Most of us are likely to have an edition of Monopoly or a family game of Scrabble knocking about in the games cupboard.
However, before you pack them off to the car-boot sale you might just want to check their value because according to auctioning website Love Antiques, your childhood bygones could be worth as much as £90,000.
While a limited edition Doctor Who game War of the Daleks released in 1975 could earn up to £80, those lucky enough to have an original Monopoly Atlantic City edition from 1933, of which only 5,000 were made, could be looking at a small fortune.
In 2011 a dog-eared set made out of a piece of oilcloth in the original circular shape went up for auction and sold for £80,000.
Auction site Love Antiques has revealed the most valuable board games that could be lurking in your games cupboard. Pictured: The first edition of Monopoly Atlantic City from 1933 (pictured) fetched £90,000 at auction in 2011
Meanwhile a French edition of the popular family game is also worth hanging on to with a set from 1957 (pictured) estimated to fetch £2,000 at auction
Once all the fees were added on, the overall price paid was £90,360 – and a game from the same line is likely to make the same amount.
Meanwhile a French edition of the popular family game is also worth hanging on to with a set from 1957 estimated to fetch £2,000 at auction.
Slightly more common games are also worth a few bob with a complete set of a 1958 Bucaneer game worth around £50 meanwhile the limited edition Doctor Who game War of the Daleks could fetch up to £60.
Toy and game expert Peter Jenkinson has put together a set of guidelines for prospective game collectors.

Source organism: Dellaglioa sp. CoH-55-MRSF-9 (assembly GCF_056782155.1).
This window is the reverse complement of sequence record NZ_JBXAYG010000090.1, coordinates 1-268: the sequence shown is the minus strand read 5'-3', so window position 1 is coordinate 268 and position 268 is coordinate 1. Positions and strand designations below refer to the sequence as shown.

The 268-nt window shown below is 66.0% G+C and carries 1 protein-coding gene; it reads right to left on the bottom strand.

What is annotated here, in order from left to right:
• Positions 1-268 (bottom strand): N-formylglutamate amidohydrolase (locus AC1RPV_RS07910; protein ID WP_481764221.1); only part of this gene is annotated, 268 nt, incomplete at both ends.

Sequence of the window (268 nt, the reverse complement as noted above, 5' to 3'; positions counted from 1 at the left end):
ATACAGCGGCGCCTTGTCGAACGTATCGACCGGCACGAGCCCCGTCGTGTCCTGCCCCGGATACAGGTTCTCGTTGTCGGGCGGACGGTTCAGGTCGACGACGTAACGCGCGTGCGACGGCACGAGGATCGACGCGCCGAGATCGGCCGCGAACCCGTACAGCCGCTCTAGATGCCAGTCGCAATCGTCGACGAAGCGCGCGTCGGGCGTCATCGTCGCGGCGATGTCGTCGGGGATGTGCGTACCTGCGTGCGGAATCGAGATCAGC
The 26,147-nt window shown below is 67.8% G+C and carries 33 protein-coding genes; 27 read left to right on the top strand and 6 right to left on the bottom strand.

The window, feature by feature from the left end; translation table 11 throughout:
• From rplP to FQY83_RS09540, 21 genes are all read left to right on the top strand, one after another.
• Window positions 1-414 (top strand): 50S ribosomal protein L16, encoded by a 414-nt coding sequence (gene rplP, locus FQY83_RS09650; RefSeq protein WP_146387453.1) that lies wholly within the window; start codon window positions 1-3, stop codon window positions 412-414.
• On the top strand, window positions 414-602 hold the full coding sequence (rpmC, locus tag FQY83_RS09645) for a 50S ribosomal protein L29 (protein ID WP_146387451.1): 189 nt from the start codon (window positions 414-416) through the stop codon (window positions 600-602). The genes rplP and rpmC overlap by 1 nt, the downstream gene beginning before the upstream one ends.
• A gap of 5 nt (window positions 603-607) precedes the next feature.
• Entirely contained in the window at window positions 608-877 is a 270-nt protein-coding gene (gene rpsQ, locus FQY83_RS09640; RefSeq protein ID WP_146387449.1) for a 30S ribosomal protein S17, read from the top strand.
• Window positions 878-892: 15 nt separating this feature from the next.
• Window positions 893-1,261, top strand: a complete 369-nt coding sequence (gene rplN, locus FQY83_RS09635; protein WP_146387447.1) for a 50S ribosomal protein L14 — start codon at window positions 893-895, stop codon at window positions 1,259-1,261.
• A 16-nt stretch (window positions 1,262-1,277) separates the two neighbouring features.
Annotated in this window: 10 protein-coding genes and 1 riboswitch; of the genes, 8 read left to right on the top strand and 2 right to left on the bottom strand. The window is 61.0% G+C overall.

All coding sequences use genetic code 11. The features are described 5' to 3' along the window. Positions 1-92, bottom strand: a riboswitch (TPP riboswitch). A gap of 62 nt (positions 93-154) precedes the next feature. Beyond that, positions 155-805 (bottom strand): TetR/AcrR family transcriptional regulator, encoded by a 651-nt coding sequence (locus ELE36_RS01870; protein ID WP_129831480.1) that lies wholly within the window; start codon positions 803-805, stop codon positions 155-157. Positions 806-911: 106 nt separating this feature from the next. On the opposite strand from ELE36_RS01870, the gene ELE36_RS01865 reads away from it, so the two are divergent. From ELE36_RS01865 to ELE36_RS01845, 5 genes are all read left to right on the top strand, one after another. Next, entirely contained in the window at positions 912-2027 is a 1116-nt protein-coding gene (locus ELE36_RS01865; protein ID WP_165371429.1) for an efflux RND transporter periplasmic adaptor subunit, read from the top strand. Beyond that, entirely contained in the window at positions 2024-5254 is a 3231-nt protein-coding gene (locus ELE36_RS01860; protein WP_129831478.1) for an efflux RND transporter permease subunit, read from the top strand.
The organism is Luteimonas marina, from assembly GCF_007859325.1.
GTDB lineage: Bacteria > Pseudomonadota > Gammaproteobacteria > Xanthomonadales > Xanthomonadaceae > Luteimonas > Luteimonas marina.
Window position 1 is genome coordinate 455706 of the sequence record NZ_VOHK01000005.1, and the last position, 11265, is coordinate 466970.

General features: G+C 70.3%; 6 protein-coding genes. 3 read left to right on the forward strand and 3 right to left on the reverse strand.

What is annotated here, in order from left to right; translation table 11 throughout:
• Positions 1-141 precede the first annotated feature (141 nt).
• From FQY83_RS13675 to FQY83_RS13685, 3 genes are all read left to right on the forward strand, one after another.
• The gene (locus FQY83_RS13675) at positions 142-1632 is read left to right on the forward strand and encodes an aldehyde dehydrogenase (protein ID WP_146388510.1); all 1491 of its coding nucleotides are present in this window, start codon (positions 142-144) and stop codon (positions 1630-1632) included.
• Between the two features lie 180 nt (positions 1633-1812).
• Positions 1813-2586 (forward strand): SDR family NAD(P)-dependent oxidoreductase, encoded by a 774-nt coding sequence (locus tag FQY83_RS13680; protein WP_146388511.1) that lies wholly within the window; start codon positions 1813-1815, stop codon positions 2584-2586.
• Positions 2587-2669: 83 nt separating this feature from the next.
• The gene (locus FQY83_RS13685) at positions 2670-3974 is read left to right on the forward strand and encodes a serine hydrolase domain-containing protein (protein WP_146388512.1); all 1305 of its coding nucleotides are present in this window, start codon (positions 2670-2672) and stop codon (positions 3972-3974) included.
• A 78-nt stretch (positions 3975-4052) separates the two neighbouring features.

Escape from Colditz – An absolute classic, great artwork and a bit eerie released in 1973 would fetch an estimated price of around £100 at auction
Slightly more common games are also worth a few bob with a complete set of a 1958 Buccaneer game (pictured here) worth around £50
The limited edition Doctor Who game War of the Daleks released in 1975 (pictured here) could fetch up to £80
Ludo has been released and released repeatedly over the years but if you happen to have a 1930s edition of the board (seen here) you could sell it for over £100
The guidelines include information on the condition the board games must be in to command the highest prices.
THE UK’S MOST VALUABLE BOARD GAMES
1. Bejewelled Chess Set with gold, platinum, diamonds and rubies – £7.8m
2. Charles Hollander Backgammon Set – £3.8m
3. Monopoly Atlantic City, 1933 – £90,000
4. Fox and Geese, 1830 – £14,000 plus
5. 19th Century Coromandel Games Compendium – £2,200
6. Monopoly French Edition, 1957 – £2,000 plus
7. Go Board with Masame wood and slate pieces – £1500
8. Star Wars Imperial Assault (full set with accessories) – £800
9. Gioco dell’Oca, 1930’s – £500 plus
10. Fireball Island, 1986 (full set) – £180 plus
Jenkinson highlights how certain aspects can alter the value dramatically, such as the packaging and the condition of the board and pieces, as without the full set they drop in price dramatically.
He advises keeping board games in a safe place, away from dust, sunlight and moisture.
Jenkinson also advises long-term investors to buy games two at a time, so collectors have the choice to sell one and play the other.
He also states that buying more modern titles often result in no value, as they are largely plastic and highly disposable games, however it is worth keeping a close eye on Kickstarter to see what’s coming out.
Will Thomas, Managing Director at LoveAntiques.com said: ‘Board games have been popular for so many years and many have become sought after collectible items, but it’s fascinating to discover just how much people will pay for limited editions of these games.
‘If you have a love of board games, you never know – you could be sitting on a goldmine!’
Fireball Island was the game of choice for youngsters in 1986, and if you have kept hold of yours it could fetch you upwards of £180
Before Scrabble there was Keyword (pictured), released in 1953 and an original set is estimated to sell for £43